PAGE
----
Ever the consummate opportunist, Fulton then switched allegiance and took his invention to the British who offered him £800 to develop the next Nautilus. He relocated to Britain, where he was commissioned by William Pitt the Younger to build weapons for the Royal Navy. But decisive victory in the Battle of Trafalgar under Horatio Nelson in 1805 (without the use of submarine vessels) neutralised the threat of invasion by France, and Britain concluded it could control the seas without Fulton’s further assistance. With the navies of both nations having lost interest in Fulton, his submarine and associated torpedoes, he returned in frustration to the States in 1806, leaving his submarine documentation behind to remain unpublished for more than a century. Fulton never spoke of Nautilus again.

Fulton's Nautilus submarine. 1)Travelling on surface: 2)Submerged. Fulton demonstrated the vessel on the Seine in May 1801. - World History Archive / Alamy

His next venture was to re-establish contact with one of the Founding Fathers of the United States, Robert R Livingston, who Fulton had met in Paris as the US Minister to France. While in Paris the two men had experimented with a 66-foot, 8 horse power, paddle wheel boat. Although the engine broke the hull, they were encouraged by success with further models, and Fulton ordered parts from Boulton and Watt for the construction of another boat on the Hudson in New York. Meanwhile Livingston consolidated his commercial monopoly on steamboat navigation in the state of New York. By 1807 the 150-foot Steamboat was ready.

The vessel that would be registered in 1808 at the North River Steamboat of Clermont was powered by a wood-fuelled single-cylinder condensing steam engine capable of driving two 15-foot paddle wheels, producing steam at a pressure of 2 to 3 pounds per square inch. Its trial run from New York to Albany covered the 150 miles in 32 hours (average speed 4.7mph), not only beating the 4mph qualifying benchmark of the terms of the monopoly, but slashing the time taken by sailing sloops for the same journey by more than half. Fulton was triumphant. Despite his venture drawing what he described as ‘a number of sarcastic remarks’, Clermont had become the first successful steamboat in America. ‘The power of propelling boats by steam is now fully proved.’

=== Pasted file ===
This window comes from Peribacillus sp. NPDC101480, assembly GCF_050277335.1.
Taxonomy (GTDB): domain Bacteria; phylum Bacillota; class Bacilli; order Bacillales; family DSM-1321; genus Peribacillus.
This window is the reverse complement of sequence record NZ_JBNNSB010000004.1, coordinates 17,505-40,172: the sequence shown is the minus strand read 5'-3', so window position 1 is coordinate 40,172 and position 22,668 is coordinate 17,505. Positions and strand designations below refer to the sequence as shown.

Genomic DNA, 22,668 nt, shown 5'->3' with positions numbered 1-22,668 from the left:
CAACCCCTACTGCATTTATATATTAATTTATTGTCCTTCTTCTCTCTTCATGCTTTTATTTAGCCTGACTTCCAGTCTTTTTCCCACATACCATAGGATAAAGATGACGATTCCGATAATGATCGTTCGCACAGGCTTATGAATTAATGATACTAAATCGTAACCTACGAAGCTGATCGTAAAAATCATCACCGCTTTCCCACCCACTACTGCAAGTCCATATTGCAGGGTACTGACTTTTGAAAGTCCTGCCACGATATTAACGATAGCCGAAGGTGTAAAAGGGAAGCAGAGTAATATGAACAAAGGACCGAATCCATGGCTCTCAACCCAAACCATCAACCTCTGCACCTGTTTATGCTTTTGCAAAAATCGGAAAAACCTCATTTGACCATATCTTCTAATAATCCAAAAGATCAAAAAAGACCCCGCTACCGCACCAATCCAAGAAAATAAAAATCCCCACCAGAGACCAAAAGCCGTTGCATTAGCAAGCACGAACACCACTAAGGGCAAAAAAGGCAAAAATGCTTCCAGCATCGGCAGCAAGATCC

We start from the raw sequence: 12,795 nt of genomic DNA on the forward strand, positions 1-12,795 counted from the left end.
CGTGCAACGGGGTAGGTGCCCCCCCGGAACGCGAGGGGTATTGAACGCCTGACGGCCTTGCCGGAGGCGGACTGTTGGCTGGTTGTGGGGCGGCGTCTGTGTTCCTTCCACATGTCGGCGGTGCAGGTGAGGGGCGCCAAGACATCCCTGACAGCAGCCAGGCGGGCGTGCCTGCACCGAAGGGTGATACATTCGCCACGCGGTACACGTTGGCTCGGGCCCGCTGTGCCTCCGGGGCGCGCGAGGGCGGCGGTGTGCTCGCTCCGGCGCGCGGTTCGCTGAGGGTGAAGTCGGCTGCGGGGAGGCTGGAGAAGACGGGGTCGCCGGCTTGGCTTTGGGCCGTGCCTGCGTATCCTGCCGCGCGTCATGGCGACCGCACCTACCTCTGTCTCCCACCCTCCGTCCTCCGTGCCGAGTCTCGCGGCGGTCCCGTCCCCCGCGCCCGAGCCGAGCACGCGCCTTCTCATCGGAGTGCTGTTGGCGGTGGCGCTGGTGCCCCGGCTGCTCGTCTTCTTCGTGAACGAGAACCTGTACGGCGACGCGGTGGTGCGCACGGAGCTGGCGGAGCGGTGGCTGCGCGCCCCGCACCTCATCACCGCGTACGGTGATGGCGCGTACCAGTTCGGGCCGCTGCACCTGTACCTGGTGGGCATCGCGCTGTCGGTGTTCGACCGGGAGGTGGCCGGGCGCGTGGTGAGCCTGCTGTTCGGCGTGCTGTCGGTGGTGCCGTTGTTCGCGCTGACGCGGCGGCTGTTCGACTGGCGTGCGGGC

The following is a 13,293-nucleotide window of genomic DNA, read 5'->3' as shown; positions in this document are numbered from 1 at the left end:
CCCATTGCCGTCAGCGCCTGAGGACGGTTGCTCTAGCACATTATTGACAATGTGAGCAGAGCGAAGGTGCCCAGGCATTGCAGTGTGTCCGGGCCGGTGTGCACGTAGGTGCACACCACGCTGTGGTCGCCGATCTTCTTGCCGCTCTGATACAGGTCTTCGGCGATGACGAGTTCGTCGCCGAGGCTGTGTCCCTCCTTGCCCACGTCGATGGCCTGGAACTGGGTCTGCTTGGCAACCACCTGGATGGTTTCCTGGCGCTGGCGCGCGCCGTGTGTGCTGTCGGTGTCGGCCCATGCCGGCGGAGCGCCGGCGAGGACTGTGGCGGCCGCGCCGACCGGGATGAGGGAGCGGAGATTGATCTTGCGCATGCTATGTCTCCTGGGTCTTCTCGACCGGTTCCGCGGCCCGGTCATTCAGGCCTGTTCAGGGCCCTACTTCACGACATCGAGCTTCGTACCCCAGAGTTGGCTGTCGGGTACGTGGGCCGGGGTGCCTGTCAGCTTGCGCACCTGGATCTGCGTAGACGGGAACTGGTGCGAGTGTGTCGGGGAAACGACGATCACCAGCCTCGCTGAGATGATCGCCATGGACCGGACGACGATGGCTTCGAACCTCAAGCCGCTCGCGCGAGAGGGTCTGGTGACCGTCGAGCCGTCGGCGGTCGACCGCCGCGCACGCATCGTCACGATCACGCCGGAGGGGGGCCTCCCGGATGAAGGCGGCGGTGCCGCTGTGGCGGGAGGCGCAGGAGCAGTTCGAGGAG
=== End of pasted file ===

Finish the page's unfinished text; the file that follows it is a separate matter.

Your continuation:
More success followed, and within a year Fulton had been granted a patent on his steamboat, while the state of New York awarded him an exclusive right to steamboat transport on the Hudson River. Neither provided him with adequate protection from his competitors, and the Hudson soon became dangerously congested with rival services. And while Fulton managed to defend has patent, the 20-year monopoly that Livingston had obtained and extended was eventually discarded as unconstitutional. Pressing on, in 1811 the Livingston-Fulton steamboat monopoly sent their vessel New Orleans south to validate their monopoly of the New Orleans territory. Fulton also became a member off the Erie Canal Commission which he sat on until his death four years later. In 1812, Fulton completed his last design: the world’s first warship powered by a steam engine. The Demilogos was a wooden floating battery built to defend New York Harbor from the Royal Navy during the short-lived British-American War of 1812. A catamaran with paddlewheel sandwiched between the two hulls, Demilogos was a genuine one-off, but never saw action.

The success of the partnership between Fulton and Livingston paved the way to marriage between the engineer and the statesman’s niece, Harriet Livingston. An accomplished artist and musician, Harriet was 19 years Fulton’s junior, who was presumably unaware of her husband’s colourful private life. There have been fervid speculations about Fulton’s sexuality based on little more than the fact that he once shared a castle with William Courtenay, 9th Earl of Devon who was infamous for his affair with William Beckford, author of the gothic novel Vathek. It is also conjectured that Fulton’s friendship with American poet-politician Joel Barlow and his wife Ruth had evolved into a ménage à trois. Perhaps predictably there is less concrete evidence on these matters than on other aspects of Fulton’s private life. More reliably documented biographical events include him becoming father to four children: Robert, Julia, Cornelia and Mary; and that he died of pneumonia in 1815 after walking home along the frozen Hudson River and falling through the ice.